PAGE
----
The urgent case for palliative care
I would never expect my doctor’s paycheque to come from “cakes and op shops.” But for New Zealand’s palliative care services, this is the reality.
Palliative care is an important healthcare specialty providing holistic end of life care right through the dying process. And with a rapidly ageing population our need for palliative care services is quickly growing.
Despite being one of our largest palliative care providers, fundraising is required to cover about half of the costs of Hospice NZ each year. While Hospice receive about $78 million in Government funding annually, another $77 million must be fundraised every year to cover the shortfall. With much of that funding coming from op-shops, COVID-19 restrictions haven’t made it any easier. In fact, Taranaki Hospice report that they lose “$75,000 a week when the five shops shut,” and for the first time in their history are having to dip into savings.
The Government needs to provide the necessary funding so that all New Zealanders have the care they need available at the end of life. Without it, New Zealanders will not have a true choice.
You might assume that the need for such significant funding is because palliative care is an expensive medical specialty. In reality, however, studies show that palliative care services actually lower healthcare costs.
With the introduction of assisted dying in the End of Life Choice Act—which, in contrast to palliative care, will be fully funded by the Government—it is essential that palliative care services are not forgotten. This means Government providing the necessary funding so that all New Zealanders have the care they need available at the end of life. Without it, New Zealanders will not have a true choice.
As Stephen Connor of the Worldwide Hospice Palliative Care Alliance has said, “the ultimate test of whether palliative care is effectively implemented in a country is the willingness of governments to reallocate funding to palliative care, especially in non-hospital settings.” Currently we’re failing this test miserably.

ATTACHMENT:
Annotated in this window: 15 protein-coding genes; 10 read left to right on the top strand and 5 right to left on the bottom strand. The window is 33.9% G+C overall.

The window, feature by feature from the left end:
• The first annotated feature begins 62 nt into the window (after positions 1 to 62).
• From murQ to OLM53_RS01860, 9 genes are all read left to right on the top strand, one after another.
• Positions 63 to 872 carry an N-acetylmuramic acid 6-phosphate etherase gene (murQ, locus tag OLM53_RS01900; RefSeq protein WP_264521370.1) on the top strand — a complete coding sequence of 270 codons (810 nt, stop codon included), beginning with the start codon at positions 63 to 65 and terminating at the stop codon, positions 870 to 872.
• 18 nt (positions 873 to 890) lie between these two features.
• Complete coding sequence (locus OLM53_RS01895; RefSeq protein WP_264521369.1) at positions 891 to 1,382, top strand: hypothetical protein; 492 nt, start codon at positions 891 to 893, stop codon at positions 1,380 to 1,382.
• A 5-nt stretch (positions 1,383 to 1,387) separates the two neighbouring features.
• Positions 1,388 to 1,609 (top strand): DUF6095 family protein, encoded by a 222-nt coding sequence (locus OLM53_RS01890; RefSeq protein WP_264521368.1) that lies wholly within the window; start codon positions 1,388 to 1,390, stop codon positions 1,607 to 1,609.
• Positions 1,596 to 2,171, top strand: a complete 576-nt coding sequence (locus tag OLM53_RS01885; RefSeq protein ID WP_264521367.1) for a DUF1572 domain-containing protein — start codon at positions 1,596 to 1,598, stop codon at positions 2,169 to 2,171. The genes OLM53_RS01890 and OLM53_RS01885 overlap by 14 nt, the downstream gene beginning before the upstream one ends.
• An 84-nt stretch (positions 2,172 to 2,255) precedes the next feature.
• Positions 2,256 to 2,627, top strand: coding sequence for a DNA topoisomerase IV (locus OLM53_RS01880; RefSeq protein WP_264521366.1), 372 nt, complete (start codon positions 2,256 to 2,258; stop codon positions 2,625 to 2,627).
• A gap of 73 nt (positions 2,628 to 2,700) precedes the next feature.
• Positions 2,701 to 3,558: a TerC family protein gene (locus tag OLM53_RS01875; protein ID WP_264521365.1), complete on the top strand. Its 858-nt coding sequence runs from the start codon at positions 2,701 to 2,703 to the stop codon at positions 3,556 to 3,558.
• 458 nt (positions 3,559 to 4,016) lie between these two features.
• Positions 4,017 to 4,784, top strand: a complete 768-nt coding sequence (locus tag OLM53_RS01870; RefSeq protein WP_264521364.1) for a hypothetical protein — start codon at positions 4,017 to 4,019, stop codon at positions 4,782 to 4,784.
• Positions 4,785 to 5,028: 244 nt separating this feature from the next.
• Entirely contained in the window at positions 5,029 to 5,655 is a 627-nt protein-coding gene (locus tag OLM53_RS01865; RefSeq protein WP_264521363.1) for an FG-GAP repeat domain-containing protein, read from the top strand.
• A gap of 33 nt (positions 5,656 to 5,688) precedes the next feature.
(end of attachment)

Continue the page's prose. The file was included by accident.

If the Government truly want to be kind and caring to all New Zealanders, they shouldn’t ignore people at the end of life.
Government changes to the New Zealand health system, however, present an opportunity to make amends and appropriately prioritise our palliative care services. As stated in a recommendation from our paper Ending Well: The urgent case for palliative care released last week: this should include increasing funding so that all end of life care is free and universally available throughout New Zealand. That is, all New Zealand hospitals should have provision for palliative care services, and all of New Zealand’s hospices—whatever their location or ability to fundraise—should no longer need to worry about the impact of closing op-shops on reaching fundraising goals and providing this necessary care.
Our Prime Minister often talks about being kind to others. If the Government truly want to be kind and caring to all New Zealanders, they shouldn’t ignore people at the end of life. The Government need to put their money where their mouth is, stop just talking about caring for all New Zealanders, and pay for it as well, so that we can really see the results. By actively and financially caring for our palliative care services all New Zealanders will have a much better chance at ending well.go back